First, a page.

Not only do coal-fired power plants pump mind-staggering volumes of carbon dioxide into the atmosphere contributing to climate change, but the process of generating this type of electricity creates unwanted sulphur dioxide and nitrogen dioxide, as well as heavy metals such as mercury and cadmium as by-products, all of which enter our environment in one way or another. These heavy metals don’t just go away, they remain in our environment to be absorbed by living organisms, including humans. This simply can’t go on in a developed nation that has an abundance of renewable energy resources such as sunshine.
Currently the Australian Government has a Renewable Energy Target or RET and says it’s committed to “ensuring the equivalent of at least 20 per cent of Australia’s electricity comes from renewable sources by 2020”. This target is both grossly inadequate and embarrassing. I highlighted Ontario, Canada in my last blog post, and again want to draw attention to their comparable population to Australia’s, along with their success in transitioning to being 100% powered by renewable energy by the end of 2013. Apart from Australia’s target of 20% by 2020 being unacceptable, I’d like to know what the word ‘equivalent’ is doing in there? Is the inclusion of the word ‘equivalent’ designed to allow a way out of delivering on the target?
The time has come to demand a lot more from our government. I call for a binding commitment to ensuring 100% of Australia’s electricity comes from clean, renewable sources by 2020. If anyone in the Australian Government is reading this, I suggest they get in touch with Dalton McGuinty, the current Premier of Ontario, for some tips on how to achieve this whilst ensuring consumers don’t pay more.
As citizens we have the ability to pressure our government and our financial institutions to change things before life for us and for everyone on this planet gets really uncomfortable, and suffering, poor health, widespread loss of biodiversity and subsequent food shortages due to increased global temperature becomes a permanent reality.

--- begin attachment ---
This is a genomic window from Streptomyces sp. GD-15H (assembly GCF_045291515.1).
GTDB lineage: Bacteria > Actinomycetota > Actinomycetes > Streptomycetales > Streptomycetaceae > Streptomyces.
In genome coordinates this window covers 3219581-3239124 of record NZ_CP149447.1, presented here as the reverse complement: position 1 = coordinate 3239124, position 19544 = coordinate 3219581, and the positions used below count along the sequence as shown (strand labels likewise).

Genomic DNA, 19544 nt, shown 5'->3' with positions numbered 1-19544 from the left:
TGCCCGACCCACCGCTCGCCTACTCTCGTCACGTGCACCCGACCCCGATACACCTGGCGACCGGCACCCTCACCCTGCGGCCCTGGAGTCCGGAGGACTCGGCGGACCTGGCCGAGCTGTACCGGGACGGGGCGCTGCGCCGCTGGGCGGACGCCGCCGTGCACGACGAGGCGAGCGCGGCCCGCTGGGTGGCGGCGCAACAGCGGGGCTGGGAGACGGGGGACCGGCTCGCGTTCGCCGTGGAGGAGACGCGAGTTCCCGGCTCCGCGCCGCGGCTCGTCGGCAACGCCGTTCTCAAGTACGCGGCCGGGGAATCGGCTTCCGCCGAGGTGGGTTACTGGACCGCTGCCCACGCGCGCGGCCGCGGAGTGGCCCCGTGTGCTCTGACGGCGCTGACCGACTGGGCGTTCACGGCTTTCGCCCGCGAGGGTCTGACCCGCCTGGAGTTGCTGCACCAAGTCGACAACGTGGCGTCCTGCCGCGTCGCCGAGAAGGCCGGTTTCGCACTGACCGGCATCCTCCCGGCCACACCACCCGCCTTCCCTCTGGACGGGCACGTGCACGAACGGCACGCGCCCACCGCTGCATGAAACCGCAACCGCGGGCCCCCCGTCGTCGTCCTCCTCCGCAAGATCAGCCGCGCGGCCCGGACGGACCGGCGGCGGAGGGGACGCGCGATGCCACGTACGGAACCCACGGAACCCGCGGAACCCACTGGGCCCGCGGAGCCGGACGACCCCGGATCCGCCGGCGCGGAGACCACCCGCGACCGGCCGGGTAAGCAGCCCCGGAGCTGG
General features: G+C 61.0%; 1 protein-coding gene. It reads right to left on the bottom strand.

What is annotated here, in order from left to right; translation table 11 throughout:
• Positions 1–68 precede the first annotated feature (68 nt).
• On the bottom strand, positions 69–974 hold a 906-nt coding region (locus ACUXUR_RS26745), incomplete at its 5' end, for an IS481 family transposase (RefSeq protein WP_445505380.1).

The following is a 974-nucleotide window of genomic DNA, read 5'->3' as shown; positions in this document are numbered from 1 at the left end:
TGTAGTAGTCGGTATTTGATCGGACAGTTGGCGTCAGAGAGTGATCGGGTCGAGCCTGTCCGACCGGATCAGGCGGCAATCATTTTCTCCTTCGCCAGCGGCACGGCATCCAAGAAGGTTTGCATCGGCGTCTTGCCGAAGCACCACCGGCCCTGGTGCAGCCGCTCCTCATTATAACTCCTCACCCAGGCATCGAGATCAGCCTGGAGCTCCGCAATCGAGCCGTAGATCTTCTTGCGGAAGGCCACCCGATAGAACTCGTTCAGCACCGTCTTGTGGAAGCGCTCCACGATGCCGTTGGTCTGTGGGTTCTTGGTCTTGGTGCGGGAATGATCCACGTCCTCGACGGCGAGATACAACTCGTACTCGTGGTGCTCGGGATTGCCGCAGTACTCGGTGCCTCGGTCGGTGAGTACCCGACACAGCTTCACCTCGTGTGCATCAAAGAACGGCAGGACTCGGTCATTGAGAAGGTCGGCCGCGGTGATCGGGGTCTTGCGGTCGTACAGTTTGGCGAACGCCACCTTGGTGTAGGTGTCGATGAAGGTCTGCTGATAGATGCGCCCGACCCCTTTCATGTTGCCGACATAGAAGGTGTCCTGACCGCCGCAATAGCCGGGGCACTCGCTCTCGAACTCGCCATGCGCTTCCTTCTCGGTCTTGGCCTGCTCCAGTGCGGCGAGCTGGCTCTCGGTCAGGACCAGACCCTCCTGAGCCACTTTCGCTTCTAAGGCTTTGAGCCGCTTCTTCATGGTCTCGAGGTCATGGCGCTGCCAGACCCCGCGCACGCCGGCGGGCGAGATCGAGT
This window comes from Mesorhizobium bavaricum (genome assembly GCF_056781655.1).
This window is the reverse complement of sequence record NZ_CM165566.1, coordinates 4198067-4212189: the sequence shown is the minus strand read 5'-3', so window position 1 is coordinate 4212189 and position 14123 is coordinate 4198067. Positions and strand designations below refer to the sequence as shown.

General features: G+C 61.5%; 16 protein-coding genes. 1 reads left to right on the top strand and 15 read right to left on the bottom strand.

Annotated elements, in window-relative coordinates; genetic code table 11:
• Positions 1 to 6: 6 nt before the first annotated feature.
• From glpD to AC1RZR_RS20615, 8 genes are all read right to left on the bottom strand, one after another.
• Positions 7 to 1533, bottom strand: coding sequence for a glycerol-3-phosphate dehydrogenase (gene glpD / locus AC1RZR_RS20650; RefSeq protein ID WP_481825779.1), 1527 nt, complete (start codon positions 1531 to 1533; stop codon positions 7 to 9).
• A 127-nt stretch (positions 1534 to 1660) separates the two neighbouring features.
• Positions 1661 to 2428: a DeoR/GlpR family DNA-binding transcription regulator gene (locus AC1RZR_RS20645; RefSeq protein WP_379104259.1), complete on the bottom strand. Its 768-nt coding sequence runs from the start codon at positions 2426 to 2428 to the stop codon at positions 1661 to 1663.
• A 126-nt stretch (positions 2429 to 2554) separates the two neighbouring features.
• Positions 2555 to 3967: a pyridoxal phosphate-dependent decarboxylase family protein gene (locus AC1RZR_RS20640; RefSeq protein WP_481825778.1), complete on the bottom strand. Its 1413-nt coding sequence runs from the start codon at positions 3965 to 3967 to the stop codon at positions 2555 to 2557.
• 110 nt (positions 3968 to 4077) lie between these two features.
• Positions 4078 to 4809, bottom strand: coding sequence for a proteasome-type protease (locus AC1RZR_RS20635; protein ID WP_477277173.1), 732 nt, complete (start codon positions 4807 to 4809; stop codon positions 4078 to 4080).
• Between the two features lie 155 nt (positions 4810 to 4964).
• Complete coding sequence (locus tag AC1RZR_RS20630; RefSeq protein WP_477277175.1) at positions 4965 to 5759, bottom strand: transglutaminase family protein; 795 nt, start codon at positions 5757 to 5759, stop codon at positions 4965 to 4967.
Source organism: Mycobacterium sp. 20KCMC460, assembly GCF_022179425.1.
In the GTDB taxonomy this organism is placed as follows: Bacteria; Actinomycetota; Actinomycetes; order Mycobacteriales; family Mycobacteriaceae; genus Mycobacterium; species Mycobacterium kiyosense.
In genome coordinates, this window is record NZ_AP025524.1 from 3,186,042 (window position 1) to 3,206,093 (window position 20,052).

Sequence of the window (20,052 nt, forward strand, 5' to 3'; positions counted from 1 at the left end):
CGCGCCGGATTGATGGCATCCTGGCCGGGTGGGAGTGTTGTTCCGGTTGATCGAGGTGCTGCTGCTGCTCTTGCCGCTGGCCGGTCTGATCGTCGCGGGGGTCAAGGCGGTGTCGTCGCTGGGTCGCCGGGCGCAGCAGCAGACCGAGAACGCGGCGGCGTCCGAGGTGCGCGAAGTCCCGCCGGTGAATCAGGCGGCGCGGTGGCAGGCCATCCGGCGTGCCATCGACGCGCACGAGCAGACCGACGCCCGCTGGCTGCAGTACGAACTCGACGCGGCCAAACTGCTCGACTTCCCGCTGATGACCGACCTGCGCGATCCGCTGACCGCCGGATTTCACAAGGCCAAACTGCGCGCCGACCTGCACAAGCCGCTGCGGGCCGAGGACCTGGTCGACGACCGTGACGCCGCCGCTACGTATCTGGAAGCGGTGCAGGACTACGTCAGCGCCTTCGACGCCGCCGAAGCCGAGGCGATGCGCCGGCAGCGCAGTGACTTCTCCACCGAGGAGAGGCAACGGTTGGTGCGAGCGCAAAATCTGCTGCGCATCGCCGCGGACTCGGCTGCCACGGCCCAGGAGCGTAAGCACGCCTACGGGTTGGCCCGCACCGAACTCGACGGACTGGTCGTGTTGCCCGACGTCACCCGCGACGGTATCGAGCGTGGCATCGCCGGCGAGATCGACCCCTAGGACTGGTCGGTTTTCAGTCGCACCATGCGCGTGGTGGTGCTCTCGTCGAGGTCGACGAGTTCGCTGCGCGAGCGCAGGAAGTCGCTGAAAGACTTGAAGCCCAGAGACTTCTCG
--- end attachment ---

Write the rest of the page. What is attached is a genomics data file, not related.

As individuals we have more sway than we might realise. We can do things like boycott large companies who support growth in coal, speak up online in order to raise people’s awareness and to start conversations. We can sign online petitions, donate to environmental organisations, and even turn up to protests. The simple act of retweeting or sharing a message, or signing and sharing an online petition has already demonstrated the newly realised power of social media in raising awareness, driving discussion and instigating change (as seen by the big Australian social media events of 2012 including the live export debate, the banning of the super trawler, and the manner in which the Alan Jones story unfolded). In addition, boycotting an organisation also has enormous potential to effect change. Even “corporate executives admit that boycotts are the most effective weapons wielded by consumers”. (1) Every act we as individuals do has the ability to change the world a little bit.
Australians are arguably already suffering from the effects of the climate crisis, with dry winds and record-breaking temperatures no doubt contributing to the ferocity of the recent bushfires in Tasmania and New South Wales. For the USA, 2012 was officially the hottest year on record with 362 record-breaking hottest temperatures and zero record-breaking coldest temperatures. These figures are for the USA only. Add to that Australia’s recent record-breaking temperatures in recent weeks and there’s little room for doubt about the direction we are all heading.